Dennis likes beer.
He likes beer so much that he has decided to write a monthly beer review. He has been posting on his facebook page, but he has given me exclusive rights to include this month's review in my blog. Enjoy!
In heat drink wheat! May beer review of Flying Dog in-heat wheat hefe-weizen ale.
Okay so I'm usually pretty good about my promises. Last month I promised you that I would be reviewing a trappist ale...Well, This month I did drink a nice trappist monk style ale called Omegang. I truely enjoyed it..every drop. Unfortunately with it's ABV of 8.4 large bottle size and the mood I was in while drinking it I had a little trouble in the writing department. I have still kept my promise a few months ago about laying off of my reviews of IPAs. This month I feel we need to ring in Spring with what used to be one of my favorite styles of Beer that I regularly ordered when I lived in Germany. Ladies and Gentlemen the Hefe-weizen...Beyond being another example of the exception to "i" before "e" except after "c", hefe-weizen is a nice spring/summer drinking beer.
FLYING DOG BREWERY'S "In-heat Wheat Hefe-weizen. Denver, CO
POUR: Like a hefeweizen should pour. Nice thickish beer with a suitable airy head... As the hefe is poured in a nice cloud of yeast fills the glass in beautiful swirls.
A NOT SO SHORT, but important, sidebar about pouring Hefeweizen: _____________________________________
Hefeweizen is not served on Draught in Germany. It is strictly a bottle beer. There is a reasoning behind this. "Hefe" means "yeast" in German and is added as a top-fermentation to the beer. This yeast will settle to the bottom of the bottle and is supposed to be poured into the beer last when it is poured to glass. This is accomplished by leaving just a little beer in the bottle and setting it on it's side for a moment and rolling the bottle back and forth. You can also swirl the beer around in the bottle and to get all the yeast you can. This yeast is then poured at last into the beer where it will fall down through the beer and cause a secondary chemical reaction in the beer that creates a unique flavor. This seemingly long ritual for pouring this kind of beer is worth it and can't really be accomplished when served from a keg. I don't know about you, but I'm not going to try and swirl the yeast out of the keg. The best glass to use with this kind of beer is also a tall bulbous weizen glass. This is a requirement in Germany, but usually only a lucky happenstance here in the Unites States. A tulip shaped challice style glass will do in a pinch for taking in this ale's aromas as well but I still prefer the weizen glasses.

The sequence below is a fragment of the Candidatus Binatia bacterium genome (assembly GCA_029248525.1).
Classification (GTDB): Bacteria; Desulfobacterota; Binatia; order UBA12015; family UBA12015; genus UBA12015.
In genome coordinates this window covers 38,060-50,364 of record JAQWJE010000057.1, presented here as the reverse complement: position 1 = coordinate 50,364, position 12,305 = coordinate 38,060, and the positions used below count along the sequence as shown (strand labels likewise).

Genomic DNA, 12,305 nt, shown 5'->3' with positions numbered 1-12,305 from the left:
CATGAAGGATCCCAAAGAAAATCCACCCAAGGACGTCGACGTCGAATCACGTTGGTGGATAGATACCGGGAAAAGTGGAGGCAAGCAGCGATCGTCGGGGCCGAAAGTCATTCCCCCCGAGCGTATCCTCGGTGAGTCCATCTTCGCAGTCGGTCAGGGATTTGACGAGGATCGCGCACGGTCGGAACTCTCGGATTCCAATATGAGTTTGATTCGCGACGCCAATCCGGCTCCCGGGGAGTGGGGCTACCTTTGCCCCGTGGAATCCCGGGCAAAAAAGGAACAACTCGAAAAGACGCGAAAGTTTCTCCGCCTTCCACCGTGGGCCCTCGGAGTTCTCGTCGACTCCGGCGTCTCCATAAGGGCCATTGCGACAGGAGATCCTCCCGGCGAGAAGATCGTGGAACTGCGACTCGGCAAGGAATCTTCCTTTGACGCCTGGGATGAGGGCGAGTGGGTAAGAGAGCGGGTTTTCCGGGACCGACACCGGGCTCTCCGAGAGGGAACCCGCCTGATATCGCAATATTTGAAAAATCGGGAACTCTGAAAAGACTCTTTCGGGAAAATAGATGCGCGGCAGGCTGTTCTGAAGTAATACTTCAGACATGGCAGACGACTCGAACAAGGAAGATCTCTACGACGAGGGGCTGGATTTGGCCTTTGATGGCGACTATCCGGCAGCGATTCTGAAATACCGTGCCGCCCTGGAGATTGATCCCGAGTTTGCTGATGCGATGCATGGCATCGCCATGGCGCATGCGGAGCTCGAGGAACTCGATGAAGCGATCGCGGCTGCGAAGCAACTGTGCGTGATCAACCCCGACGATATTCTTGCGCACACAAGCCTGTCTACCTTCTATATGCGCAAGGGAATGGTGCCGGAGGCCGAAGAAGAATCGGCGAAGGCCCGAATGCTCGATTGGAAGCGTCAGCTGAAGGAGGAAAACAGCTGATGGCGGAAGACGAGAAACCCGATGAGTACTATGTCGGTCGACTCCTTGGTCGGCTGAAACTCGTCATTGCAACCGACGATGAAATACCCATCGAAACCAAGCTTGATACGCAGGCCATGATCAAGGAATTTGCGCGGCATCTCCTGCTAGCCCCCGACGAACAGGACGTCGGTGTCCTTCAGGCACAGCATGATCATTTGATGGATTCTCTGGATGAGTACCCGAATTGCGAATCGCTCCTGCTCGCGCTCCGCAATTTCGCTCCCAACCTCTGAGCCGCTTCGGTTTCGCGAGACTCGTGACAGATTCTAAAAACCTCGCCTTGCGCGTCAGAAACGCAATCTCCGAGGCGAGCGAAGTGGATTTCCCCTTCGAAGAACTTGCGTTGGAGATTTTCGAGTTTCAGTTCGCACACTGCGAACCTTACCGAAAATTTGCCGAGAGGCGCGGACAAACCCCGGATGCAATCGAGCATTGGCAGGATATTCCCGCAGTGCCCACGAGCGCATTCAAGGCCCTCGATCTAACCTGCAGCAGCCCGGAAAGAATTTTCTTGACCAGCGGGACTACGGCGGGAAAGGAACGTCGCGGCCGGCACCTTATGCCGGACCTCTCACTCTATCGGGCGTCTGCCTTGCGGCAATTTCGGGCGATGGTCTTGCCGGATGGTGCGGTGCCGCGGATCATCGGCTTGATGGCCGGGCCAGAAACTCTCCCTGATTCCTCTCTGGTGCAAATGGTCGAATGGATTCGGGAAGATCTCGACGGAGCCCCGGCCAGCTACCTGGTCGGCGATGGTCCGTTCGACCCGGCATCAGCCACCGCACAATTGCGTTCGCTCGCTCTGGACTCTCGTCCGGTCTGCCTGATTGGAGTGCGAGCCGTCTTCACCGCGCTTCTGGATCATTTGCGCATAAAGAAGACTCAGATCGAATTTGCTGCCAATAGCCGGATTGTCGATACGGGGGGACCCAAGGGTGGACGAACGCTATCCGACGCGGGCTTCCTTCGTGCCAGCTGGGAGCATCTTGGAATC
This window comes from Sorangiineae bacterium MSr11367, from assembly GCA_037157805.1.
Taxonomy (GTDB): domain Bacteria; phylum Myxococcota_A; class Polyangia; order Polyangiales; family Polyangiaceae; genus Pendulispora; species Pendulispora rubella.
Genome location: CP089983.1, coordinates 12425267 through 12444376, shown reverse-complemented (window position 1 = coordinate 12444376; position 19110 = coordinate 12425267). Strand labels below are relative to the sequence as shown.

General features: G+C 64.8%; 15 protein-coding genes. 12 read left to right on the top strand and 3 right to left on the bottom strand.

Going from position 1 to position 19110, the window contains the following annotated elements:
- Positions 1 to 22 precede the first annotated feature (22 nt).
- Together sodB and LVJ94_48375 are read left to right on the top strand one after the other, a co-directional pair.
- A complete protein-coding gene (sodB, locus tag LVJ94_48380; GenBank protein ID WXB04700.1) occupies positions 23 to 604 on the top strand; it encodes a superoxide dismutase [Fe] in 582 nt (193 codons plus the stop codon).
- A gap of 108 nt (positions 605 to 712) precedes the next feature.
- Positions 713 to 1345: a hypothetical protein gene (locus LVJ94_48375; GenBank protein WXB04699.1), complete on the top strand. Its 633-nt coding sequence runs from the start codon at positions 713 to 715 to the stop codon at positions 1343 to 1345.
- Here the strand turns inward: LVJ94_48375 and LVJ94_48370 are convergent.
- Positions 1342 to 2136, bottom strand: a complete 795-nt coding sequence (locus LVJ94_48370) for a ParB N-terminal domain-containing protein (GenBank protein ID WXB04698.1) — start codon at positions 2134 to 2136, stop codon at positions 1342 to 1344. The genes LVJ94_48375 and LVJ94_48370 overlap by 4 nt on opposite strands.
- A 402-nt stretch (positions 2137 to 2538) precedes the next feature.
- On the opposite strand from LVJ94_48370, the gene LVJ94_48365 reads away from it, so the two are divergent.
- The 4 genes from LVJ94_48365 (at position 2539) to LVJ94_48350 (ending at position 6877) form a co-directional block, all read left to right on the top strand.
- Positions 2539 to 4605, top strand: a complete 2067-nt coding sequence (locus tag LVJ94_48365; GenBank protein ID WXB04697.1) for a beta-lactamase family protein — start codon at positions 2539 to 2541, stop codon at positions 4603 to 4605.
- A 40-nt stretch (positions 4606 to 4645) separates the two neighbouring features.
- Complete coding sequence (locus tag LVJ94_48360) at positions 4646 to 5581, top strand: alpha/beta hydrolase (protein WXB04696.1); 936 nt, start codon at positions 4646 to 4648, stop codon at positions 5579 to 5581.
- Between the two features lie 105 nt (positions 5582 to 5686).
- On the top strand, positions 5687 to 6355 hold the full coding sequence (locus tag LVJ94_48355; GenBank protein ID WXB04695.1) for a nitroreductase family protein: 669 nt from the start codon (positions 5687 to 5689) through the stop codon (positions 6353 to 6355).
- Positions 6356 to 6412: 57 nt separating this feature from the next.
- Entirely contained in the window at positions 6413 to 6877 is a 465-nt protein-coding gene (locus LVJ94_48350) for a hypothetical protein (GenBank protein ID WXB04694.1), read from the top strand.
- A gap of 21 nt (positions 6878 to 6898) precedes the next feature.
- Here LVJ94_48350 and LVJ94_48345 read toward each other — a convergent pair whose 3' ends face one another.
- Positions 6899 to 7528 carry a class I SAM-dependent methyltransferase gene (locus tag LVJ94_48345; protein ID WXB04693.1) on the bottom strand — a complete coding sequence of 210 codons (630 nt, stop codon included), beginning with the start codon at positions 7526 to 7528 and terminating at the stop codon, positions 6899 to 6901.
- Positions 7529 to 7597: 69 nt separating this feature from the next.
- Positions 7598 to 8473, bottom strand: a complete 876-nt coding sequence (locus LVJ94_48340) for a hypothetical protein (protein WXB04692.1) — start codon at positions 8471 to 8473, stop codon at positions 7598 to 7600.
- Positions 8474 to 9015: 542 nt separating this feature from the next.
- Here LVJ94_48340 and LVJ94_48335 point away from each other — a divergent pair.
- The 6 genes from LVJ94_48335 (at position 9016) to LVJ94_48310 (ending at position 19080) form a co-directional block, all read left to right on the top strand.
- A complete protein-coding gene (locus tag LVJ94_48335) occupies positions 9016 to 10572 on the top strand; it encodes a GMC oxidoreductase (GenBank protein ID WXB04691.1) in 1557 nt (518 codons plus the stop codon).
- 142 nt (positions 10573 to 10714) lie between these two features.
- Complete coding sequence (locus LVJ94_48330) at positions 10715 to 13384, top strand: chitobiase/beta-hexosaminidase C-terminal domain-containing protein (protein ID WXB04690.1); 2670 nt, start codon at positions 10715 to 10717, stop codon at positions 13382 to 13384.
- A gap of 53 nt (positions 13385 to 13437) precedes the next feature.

As if that wasn't enough...a little more about the glass (thank you Wikipedia)
A wheat beer glass is a glass that is used to serve wheat beer, known also as Weizenbier/Weissbier or Weißbier. The German glass generally holds 0.5 litres with room for foam or "head". It is much taller than a pint glass, and is considerably wider at the top than at the base, with a slight hourglass taper toward the bottom. This design purportedly allows greater production of foam, as well as increased exposure to air when the glass is tilted back. In other countries such as Belgium, the glass may be 0.25 litres or 0.33 litres.Because of its unique shape, extra care must be taken when pouring a beer into a wheat beer glass to produce the desired head volume. The traditional method of pouring Weißbier is to first rinse the glass with cold water, then, without drying the glass, hold the bottle and glass almost horizontally while slowly pouring the beer. When the level of the beer touches the lip of the bottle, slowly begin to bring the glass upright. When there is less than one inch (or a few centimeters) of beer left in the bottle, swirl the bottle vigorously to pick up the sediment and create foam, which is poured on top. If done correctly, the foam should just crest the lip of the glass without pouring over.Another method is to open the bottle and put the glass over it. Then turn both. Take the bottle out of the glass slowly while the beer moves from the bottle to the glass. This must be done very slowly, without fast movements.Due to the top-heavy weight distribution and relatively thin glass, care must also be taken when touching glasses while toasting; one should touch the thicker bases of the glasses instead. Most wheat beer glasses have a relatively large surface area in proportion to their volume, which causes them to warm quicker than steins or pilsner glasses.
RESUMING MY REVIEW...
COLOR:Amber and cloudy
NOSE: Yeasty and rounded with orangey citrus hints.
1st IMPRESSION: I am propelled in my memory to springtime in Stuttgart! Heavenly smooth and authentic flavor of wheat and yeast.
2nd IMPRESSION:thick and creamy with orange and clove flavors dancing about on my palate. There is a warmth and almost comfort that comes from drinking this ale.
MUSINGS: I am very happy with this ale. It is the most authentic hefeweizen I have had in long time that was domestically brewed. The one critical point I have for this beer is the same as I have for most beers in the United States and that is that it comes to us in a 12 oz bottle. German beer bottles are bigger and you don't fill the .5 liter glass nearly as well as you can with the German bottles. I guess I will just have to drink two of them.
PAIRING: breaded chicken or veal with a nice stocky white sauce over spetzle (a german dumpling that reminds me more of noodles than dumplings) perhaps some julienned green beans and carrots. Grilled chicken or even trout would be nice with this ale too.
Next month's beer I will be trying again at the trappist style ale. (but no promises)